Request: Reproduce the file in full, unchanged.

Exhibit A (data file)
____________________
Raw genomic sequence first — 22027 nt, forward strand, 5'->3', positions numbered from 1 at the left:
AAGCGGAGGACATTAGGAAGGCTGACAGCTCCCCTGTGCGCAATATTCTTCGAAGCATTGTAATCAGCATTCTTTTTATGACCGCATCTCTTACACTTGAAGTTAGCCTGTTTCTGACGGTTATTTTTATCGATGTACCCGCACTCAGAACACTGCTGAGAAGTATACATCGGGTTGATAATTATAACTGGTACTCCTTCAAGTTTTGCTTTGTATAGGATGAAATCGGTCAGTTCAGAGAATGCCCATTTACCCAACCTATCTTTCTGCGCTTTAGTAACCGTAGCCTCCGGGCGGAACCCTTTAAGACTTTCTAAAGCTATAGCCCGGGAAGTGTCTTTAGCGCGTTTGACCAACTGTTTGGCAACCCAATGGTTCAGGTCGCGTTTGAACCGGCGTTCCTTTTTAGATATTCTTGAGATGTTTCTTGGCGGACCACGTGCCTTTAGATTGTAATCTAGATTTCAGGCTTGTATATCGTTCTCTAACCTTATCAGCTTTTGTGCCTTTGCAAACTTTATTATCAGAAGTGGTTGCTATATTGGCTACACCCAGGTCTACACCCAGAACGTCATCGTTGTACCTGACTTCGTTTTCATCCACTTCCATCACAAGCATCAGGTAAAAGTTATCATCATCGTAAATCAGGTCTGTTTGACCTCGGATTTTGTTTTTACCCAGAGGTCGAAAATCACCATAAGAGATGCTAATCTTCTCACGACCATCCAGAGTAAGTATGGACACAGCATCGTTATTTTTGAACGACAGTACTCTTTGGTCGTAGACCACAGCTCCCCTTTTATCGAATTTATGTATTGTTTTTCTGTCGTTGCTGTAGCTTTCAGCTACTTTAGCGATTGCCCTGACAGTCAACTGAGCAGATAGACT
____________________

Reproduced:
Raw genomic sequence first — 22027 nt, forward strand, 5'->3', positions numbered from 1 at the left:
AAGCGGAGGACATTAGGAAGGCTGACAGCTCCCCTGTGCGCAATATTCTTCGAAGCATTGTAATCAGCATTCTTTTTATGACCGCATCTCTTACACTTGAAGTTAGCCTGTTTCTGACGGTTATTTTTATCGATGTACCCGCACTCAGAACACTGCTGAGAAGTATACATCGGGTTGATAATTATAACTGGTACTCCTTCAAGTTTTGCTTTGTATAGGATGAAATCGGTCAGTTCAGAGAATGCCCATTTACCCAACCTATCTTTCTGCGCTTTAGTAACCGTAGCCTCCGGGCGGAACCCTTTAAGACTTTCTAAAGCTATAGCCCGGGAAGTGTCTTTAGCGCGTTTGACCAACTGTTTGGCAACCCAATGGTTCAGGTCGCGTTTGAACCGGCGTTCCTTTTTAGATATTCTTGAGATGTTTCTTGGCGGACCACGTGCCTTTAGATTGTAATCTAGATTTCAGGCTTGTATATCGTTCTCTAACCTTATCAGCTTTTGTGCCTTTGCAAACTTTATTATCAGAAGTGGTTGCTATATTGGCTACACCCAGGTCTACACCCAGAACGTCATCGTTGTACCTGACTTCGTTTTCATCCACTTCCATCACAAGCATCAGGTAAAAGTTATCATCATCGTAAATCAGGTCTGTTTGACCTCGGATTTTGTTTTTACCCAGAGGTCGAAAATCACCATAAGAGATGCTAATCTTCTCACGACCATCCAGAGTAAGTATGGACACAGCATCGTTATTTTTGAACGACAGTACTCTTTGGTCGTAGACCACAGCTCCCCTTTTATCGAATTTATGTATTGTTTTTCTGTCGTTGCTGTAGCTTTCAGCTACTTTAGCGATTGCCCTGACAGTCAACTGAGCAGATAGACT